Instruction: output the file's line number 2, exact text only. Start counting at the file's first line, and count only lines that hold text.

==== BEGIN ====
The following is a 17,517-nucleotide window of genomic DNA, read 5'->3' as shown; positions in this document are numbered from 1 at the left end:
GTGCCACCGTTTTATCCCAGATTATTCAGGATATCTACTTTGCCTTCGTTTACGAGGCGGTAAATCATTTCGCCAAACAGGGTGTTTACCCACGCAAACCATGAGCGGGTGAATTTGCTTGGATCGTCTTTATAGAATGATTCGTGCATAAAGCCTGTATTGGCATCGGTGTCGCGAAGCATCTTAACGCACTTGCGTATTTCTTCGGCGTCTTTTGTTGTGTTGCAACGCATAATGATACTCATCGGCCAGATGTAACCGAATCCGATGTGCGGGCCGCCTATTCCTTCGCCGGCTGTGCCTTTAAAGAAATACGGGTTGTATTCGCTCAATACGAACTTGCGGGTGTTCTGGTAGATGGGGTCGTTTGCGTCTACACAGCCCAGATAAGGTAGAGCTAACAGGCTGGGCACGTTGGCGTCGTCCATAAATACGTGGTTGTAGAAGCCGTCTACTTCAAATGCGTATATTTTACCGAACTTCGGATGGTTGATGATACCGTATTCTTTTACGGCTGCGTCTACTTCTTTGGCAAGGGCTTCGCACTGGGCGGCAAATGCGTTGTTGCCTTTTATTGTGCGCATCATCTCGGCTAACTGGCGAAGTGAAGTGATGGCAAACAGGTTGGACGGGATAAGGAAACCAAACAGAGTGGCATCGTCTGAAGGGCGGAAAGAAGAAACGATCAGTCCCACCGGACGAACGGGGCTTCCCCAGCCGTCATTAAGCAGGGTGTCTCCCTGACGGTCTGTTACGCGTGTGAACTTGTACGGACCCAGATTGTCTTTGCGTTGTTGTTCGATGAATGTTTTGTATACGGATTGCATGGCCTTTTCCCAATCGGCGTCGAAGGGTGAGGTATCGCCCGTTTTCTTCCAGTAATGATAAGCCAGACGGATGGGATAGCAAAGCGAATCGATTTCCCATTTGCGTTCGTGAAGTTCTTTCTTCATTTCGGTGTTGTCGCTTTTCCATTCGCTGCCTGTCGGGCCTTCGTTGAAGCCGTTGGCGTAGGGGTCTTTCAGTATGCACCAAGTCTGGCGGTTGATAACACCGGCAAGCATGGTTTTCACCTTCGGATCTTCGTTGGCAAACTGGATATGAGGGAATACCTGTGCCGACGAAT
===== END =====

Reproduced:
GTGCCACCGTTTTATCCCAGATTATTCAGGATATCTACTTTGCCTTCGTTTACGAGGCGGTAAATCATTTCGCCAAACAGGGTGTTTACCCACGCAAACCATGAGCGGGTGAATTTGCTTGGATCGTCTTTATAGAATGATTCGTGCATAAAGCCTGTATTGGCATCGGTGTCGCGAAGCATCTTAACGCACTTGCGTATTTCTTCGGCGTCTTTTGTTGTGTTGCAACGCATAATGATACTCATCGGCCAGATGTAACCGAATCCGATGTGCGGGCCGCCTATTCCTTCGCCGGCTGTGCCTTTAAAGAAATACGGGTTGTATTCGCTCAATACGAACTTGCGGGTGTTCTGGTAGATGGGGTCGTTTGCGTCTACACAGCCCAGATAAGGTAGAGCTAACAGGCTGGGCACGTTGGCGTCGTCCATAAATACGTGGTTGTAGAAGCCGTCTACTTCAAATGCGTATATTTTACCGAACTTCGGATGGTTGATGATACCGTATTCTTTTACGGCTGCGTCTACTTCTTTGGCAAGGGCTTCGCACTGGGCGGCAAATGCGTTGTTGCCTTTTATTGTGCGCATCATCTCGGCTAACTGGCGAAGTGAAGTGATGGCAAACAGGTTGGACGGGATAAGGAAACCAAACAGAGTGGCATCGTCTGAAGGGCGGAAAGAAGAAACGATCAGTCCCACCGGACGAACGGGGCTTCCCCAGCCGTCATTAAGCAGGGTGTCTCCCTGACGGTCTGTTACGCGTGTGAACTTGTACGGACCCAGATTGTCTTTGCGTTGTTGTTCGATGAATGTTTTGTATACGGATTGCATGGCCTTTTCCCAATCGGCGTCGAAGGGTGAGGTATCGCCCGTTTTCTTCCAGTAATGATAAGCCAGACGGATGGGATAGCAAAGCGAATCGATTTCCCATTTGCGTTCGTGAAGTTCTTTCTTCATTTCGGTGTTGTCGCTTTTCCATTCGCTGCCTGTCGGGCCTTCGTTGAAGCCGTTGGCGTAGGGGTCTTTCAGTATGCACCAAGTCTGGCGGTTGATAACACCGGCAAGCATGGTTTTCACCTTCGGATCTTCGTTGGCAAACTGGATATGAGGGAATACCTGTGCCGACGAAT